Electricity Prices Rise Amid Flaws in the Utilities Market
By David Cay Johnston
THE NEW YORK TIMES
A growing chorus of large industrial power users, municipal utilities and consumer groups say there is a reason the price of electricity has not fallen since the federal government opened the heavily regulated utility industry to competition a decade ago. The new markets, they argue, do not work right.
They point to a variety of reasons.
For one thing, when electricity producers offer to supply power for use the next day, utilities pay everyone the highest price accepted. One study in Texas, where electricity bills have been rising sharply, found that because of this auction system, consumers pay a lot more than they would have under the old system where the state regulated prices.
They also contend that producers can withhold power or limit production, with little risk of penalty, even when demand is at its highest, meaning prices soar.
“Shutting down a power plant in July is like the mall closing on the weekend before Christmas, but in July last year, 20 percent of generating capacity was shut down in California,” said Robert McCullough, an economist whose Oregon consulting business is advising some of those contending in lawsuits that prices are being manipulated.
The government agency that oversees the electricity market — the Federal Energy Regulatory Commission — set the rules before allowing market prices for electricity to replace regulated prices. A coalition of large industrial companies filed a complaint in September, arguing that the energy commission had failed to ensure proper competition and that it had stymied efforts by others to investigate allegations of improper conduct by withholding some of the data it collects.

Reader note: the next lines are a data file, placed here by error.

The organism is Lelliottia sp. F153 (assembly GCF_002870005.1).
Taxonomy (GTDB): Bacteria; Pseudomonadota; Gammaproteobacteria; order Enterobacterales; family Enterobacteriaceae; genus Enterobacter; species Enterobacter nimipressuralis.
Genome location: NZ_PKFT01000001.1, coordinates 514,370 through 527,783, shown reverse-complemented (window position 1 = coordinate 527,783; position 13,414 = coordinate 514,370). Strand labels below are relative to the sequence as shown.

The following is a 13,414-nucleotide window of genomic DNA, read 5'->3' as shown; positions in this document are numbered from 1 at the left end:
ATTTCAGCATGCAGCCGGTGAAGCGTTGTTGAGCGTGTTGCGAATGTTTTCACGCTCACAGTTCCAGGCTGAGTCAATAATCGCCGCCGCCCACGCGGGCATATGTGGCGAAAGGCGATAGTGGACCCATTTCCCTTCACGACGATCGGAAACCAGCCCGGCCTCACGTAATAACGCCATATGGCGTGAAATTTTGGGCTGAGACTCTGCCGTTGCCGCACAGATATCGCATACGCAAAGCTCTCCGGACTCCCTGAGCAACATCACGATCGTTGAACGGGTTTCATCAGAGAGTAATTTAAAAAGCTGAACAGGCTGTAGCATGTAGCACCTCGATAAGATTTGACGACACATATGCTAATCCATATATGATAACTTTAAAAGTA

“The ‘markets’ that are rolling off the commission’s production line are not fit for their public purpose,” wrote Robert A. Weishaar Jr., the lawyer for the industrial companies.
The commission dismisses the critics, saying that where it has determined that a market for electricity exists, the prices in that market are assumed to be “just and reasonable,” the standard set in federal law. The commission’s rules seek to curb monopoly power, but not oligopoly power, in which a few firms control the market. The commission says that anyone manipulating markets will be discovered either by the monitors in each regional market, by competitors or utilities that buy power, by the commission or even by the public.
Allowing producers of electricity to compete for utility customers should assure the lowest possible price, the commission says.
But the opposite has sometimes been true.
For eight hours last May, for example, the price of a megawatt of power in New England leaped from about $50 to almost $1,000. The region’s electricity exchange attributes the spike to congested transmission lines, but has kept the identities of the high bidders secret.
Its own studies say that the exchange’s rules make it possible to inflate prices artificially during periods of high demand and that at least one producer has manipulated prices in the past, though its identity was not disclosed.
Officials of other exchanges all said they had strict rules to ensure that capacity is not withheld from the market to inflate prices artificially.